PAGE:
The effect of processing methods on the chemical composition, proximate, mineral, vitamin and microbiological quality of vegetable drink extract of Irvingia gabonensis was studied. The processing methods included drying (shade and solar drying), blanching (at 0, 2, 4 and 6 min) as well as blanching and drying of the leaves. Aqueous extracts were obtained from the leaves and the analysis carried out using standard methods. The result showed that whereas some parameters analyzed varied with processing, others remained unaffected. The moisture, protein and fat content did not vary significantly (p<0.05) with treatments while shade drying increased ash content significantly. Shade drying also increased the phytochemicals from 17.50 to 72.50% for total phenol; 4.53 to 6.72% for flavonoids and 2.98 to 3.86% for alkaloid. It also reduced steroids and saponin significantly (p<0.05). Phytate content was non-significantly (p<0.05) reduced by shade and solar drying whereas the other processing methods increased it to the range of 5.38 to 14.33 mg/100 g. Six minutes blanching reduced oxalate from 8.15 to 7.25 mg/100 g and tannin content from 0.023 to 0.019 mg/100 g. Cyanide content of 0.03 mg/100 g was increased by all the processing methods though minimally by blanching and solar drying. Carotenoid content of 164.56 IU was reduced significantly (p<0.05) to the ranges of 92.83 to 151.90 IU for blanched and 16.88 to 59.07 IU for dried vegetable drink extracts. Vitamin A content of 987.34 IU was significantly (p>0.05) reduced by all the processing methods to the range of 101.27 to 632.91 IU. Vitamin C, on the other hand, was increased significantly (p<0.05) by all the drying methods. The rest of the vitamins and also minerals were inconsistent with the processing methods. Total plate count was negligible in blanched drink extracts while shade drying gave the highest count (1.30 × 103 cfu/g). Total coliforms were reduced in all the drinks from the processed leaves. The mould count in the blanched drink extract remained relatively low, but increased mould counts occurred in drink extract from shade dried leaves.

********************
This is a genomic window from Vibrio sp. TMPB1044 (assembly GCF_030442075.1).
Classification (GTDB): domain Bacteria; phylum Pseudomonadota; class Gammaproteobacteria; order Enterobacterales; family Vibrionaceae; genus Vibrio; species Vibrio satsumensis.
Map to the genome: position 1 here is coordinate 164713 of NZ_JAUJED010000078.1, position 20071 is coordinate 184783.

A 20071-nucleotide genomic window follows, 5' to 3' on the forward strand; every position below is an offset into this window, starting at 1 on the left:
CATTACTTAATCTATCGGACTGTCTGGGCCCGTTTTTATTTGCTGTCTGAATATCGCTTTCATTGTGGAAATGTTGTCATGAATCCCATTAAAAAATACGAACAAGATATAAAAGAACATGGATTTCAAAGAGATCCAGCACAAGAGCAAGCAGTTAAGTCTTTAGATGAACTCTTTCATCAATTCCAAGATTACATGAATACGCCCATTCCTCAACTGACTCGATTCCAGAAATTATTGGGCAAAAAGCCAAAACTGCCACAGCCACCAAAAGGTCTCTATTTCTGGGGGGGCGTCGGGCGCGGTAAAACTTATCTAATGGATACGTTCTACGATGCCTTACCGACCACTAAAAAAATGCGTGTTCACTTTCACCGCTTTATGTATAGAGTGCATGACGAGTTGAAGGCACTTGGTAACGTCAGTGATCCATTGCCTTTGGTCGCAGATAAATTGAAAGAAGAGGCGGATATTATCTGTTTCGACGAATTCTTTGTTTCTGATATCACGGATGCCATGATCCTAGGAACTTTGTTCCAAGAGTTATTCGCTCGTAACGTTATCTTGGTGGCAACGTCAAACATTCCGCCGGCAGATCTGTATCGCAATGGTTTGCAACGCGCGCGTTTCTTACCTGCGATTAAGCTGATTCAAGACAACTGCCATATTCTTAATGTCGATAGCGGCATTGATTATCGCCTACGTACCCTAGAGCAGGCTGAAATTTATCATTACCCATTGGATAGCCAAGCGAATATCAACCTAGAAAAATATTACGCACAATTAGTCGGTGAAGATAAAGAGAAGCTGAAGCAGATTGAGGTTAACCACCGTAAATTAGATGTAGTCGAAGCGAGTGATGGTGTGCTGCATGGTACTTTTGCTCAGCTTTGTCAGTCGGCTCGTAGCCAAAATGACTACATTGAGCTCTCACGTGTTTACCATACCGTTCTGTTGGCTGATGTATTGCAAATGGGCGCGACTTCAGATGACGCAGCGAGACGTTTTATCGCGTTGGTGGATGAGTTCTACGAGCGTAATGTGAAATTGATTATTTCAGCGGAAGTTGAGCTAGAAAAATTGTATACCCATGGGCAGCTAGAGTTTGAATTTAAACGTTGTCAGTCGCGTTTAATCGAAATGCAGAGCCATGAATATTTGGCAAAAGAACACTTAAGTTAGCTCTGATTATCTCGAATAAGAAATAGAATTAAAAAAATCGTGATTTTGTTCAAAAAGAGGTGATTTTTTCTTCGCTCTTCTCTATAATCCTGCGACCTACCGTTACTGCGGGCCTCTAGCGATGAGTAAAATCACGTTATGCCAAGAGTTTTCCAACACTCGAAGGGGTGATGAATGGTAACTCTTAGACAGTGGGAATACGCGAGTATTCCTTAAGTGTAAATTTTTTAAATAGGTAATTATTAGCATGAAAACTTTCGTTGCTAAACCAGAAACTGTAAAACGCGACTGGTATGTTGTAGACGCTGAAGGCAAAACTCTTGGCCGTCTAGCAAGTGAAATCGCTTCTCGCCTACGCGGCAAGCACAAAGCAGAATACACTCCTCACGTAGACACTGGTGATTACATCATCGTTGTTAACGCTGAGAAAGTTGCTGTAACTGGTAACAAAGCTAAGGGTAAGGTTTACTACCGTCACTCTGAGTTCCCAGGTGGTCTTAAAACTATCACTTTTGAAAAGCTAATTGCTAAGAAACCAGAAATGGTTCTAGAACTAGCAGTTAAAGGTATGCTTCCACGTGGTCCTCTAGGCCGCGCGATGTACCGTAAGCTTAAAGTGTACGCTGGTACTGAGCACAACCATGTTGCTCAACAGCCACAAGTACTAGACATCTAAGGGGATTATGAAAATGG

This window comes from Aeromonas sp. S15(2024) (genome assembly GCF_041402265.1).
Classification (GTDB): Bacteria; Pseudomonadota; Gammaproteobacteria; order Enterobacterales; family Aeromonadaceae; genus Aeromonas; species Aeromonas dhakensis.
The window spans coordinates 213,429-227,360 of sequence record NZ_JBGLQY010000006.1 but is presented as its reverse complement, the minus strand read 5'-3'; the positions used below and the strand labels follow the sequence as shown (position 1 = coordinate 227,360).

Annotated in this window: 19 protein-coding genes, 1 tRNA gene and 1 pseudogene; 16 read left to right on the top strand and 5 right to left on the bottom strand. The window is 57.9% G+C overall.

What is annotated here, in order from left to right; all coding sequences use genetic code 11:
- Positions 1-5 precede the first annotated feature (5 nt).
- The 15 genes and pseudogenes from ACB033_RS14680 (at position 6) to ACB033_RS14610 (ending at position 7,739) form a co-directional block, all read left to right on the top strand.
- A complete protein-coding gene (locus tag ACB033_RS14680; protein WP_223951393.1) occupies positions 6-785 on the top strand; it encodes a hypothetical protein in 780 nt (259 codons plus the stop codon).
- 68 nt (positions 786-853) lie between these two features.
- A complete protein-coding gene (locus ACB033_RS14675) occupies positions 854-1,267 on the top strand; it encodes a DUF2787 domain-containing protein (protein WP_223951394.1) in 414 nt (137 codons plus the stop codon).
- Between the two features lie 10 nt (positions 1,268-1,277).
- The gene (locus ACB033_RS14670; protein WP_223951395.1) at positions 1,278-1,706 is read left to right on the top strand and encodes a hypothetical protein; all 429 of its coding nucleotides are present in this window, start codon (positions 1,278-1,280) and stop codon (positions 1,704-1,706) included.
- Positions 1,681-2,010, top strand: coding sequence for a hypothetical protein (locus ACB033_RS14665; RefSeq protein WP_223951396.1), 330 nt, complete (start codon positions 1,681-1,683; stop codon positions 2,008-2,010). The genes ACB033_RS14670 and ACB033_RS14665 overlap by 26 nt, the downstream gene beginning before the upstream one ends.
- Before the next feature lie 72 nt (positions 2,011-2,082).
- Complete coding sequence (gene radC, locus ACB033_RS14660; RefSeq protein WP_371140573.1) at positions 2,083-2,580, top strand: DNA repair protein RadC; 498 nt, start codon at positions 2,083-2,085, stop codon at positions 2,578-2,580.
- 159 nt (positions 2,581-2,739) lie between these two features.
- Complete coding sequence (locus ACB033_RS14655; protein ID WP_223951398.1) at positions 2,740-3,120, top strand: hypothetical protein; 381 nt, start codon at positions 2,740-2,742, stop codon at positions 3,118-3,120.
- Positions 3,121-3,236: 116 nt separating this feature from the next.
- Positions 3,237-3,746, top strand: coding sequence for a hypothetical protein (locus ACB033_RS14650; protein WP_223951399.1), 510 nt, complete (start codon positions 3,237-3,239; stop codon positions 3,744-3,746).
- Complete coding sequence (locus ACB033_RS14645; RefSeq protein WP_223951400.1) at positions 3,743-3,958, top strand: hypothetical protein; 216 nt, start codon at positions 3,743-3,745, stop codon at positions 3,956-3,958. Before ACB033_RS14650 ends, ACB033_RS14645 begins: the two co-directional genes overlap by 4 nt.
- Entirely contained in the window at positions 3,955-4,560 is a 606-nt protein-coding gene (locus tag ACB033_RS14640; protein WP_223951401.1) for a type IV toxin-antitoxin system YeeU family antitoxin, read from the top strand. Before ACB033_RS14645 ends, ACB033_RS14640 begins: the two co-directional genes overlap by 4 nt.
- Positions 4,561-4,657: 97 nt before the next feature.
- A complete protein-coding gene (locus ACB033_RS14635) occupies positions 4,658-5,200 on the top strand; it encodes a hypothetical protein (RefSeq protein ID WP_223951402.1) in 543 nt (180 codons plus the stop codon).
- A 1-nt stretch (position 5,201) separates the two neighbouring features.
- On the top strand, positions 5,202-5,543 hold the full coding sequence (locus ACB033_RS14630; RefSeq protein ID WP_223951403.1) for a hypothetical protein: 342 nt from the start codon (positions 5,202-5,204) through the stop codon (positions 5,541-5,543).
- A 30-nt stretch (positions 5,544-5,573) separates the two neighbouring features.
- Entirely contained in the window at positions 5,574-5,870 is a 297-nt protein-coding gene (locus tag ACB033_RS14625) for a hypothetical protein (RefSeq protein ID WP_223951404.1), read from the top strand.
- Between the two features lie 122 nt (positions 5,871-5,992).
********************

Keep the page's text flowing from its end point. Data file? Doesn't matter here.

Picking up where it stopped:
Key words: Blanching, Irvingia gabonensis leaf, shade drying, solar drying, vegetable drink extract.
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